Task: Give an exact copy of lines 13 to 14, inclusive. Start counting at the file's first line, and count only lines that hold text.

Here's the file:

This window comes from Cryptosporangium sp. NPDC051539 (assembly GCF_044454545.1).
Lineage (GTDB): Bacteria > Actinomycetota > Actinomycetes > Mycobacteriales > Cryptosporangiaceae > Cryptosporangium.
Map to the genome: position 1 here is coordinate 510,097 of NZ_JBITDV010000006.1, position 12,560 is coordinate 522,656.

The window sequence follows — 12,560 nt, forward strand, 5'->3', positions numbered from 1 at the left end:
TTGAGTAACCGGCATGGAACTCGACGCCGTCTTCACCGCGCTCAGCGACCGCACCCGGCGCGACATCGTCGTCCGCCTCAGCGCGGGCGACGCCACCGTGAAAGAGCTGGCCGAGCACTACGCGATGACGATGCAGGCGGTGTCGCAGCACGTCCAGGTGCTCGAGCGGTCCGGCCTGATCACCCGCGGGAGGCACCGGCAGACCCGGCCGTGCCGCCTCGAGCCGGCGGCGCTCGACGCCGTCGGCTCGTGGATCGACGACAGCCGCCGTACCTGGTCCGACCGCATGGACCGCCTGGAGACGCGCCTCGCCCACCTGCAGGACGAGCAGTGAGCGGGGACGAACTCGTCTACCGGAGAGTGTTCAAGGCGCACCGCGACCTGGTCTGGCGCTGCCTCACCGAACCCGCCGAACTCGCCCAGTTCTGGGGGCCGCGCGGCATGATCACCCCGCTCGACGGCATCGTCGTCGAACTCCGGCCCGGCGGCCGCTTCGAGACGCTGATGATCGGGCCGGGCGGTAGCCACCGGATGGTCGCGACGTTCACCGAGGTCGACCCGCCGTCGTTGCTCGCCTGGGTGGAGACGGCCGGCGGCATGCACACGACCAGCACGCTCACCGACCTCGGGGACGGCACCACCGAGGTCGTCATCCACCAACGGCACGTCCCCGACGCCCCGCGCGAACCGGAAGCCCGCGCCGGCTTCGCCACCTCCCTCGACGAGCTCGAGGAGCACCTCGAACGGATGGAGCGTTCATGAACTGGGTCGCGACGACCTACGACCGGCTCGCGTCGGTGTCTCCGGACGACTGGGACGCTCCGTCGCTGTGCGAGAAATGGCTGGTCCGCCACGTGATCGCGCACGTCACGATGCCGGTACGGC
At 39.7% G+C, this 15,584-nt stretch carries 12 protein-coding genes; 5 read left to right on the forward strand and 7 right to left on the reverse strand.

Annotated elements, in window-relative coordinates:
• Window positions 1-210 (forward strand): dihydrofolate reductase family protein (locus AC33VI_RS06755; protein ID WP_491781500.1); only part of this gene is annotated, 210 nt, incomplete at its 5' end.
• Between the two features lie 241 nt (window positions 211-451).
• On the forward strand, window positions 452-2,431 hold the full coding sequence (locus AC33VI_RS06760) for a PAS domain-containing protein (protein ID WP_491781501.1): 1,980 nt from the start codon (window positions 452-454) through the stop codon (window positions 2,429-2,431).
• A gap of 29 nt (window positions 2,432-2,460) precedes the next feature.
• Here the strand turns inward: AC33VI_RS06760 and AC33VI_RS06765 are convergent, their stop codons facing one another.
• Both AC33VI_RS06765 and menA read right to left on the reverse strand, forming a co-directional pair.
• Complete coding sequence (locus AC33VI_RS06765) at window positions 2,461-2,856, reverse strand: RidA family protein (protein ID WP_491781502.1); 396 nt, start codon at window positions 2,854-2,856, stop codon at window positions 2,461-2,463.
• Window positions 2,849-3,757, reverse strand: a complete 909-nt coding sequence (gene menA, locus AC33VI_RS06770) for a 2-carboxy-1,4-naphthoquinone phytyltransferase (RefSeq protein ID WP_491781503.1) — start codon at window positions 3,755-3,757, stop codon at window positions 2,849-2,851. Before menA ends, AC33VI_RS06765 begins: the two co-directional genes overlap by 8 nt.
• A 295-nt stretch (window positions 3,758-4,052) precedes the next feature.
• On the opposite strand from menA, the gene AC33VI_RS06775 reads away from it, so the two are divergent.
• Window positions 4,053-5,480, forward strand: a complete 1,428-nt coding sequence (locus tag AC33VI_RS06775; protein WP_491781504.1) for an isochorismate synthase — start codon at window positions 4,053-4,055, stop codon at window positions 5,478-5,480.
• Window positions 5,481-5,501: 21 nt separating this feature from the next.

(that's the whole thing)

• Both AC33VI_RS06765 and menA read right to left on the reverse strand, forming a co-directional pair.
• Complete coding sequence (locus AC33VI_RS06765) at window positions 2,461-2,856, reverse strand: RidA family protein (protein ID WP_491781502.1); 396 nt, start codon at window positions 2,854-2,856, stop codon at window positions 2,461-2,463.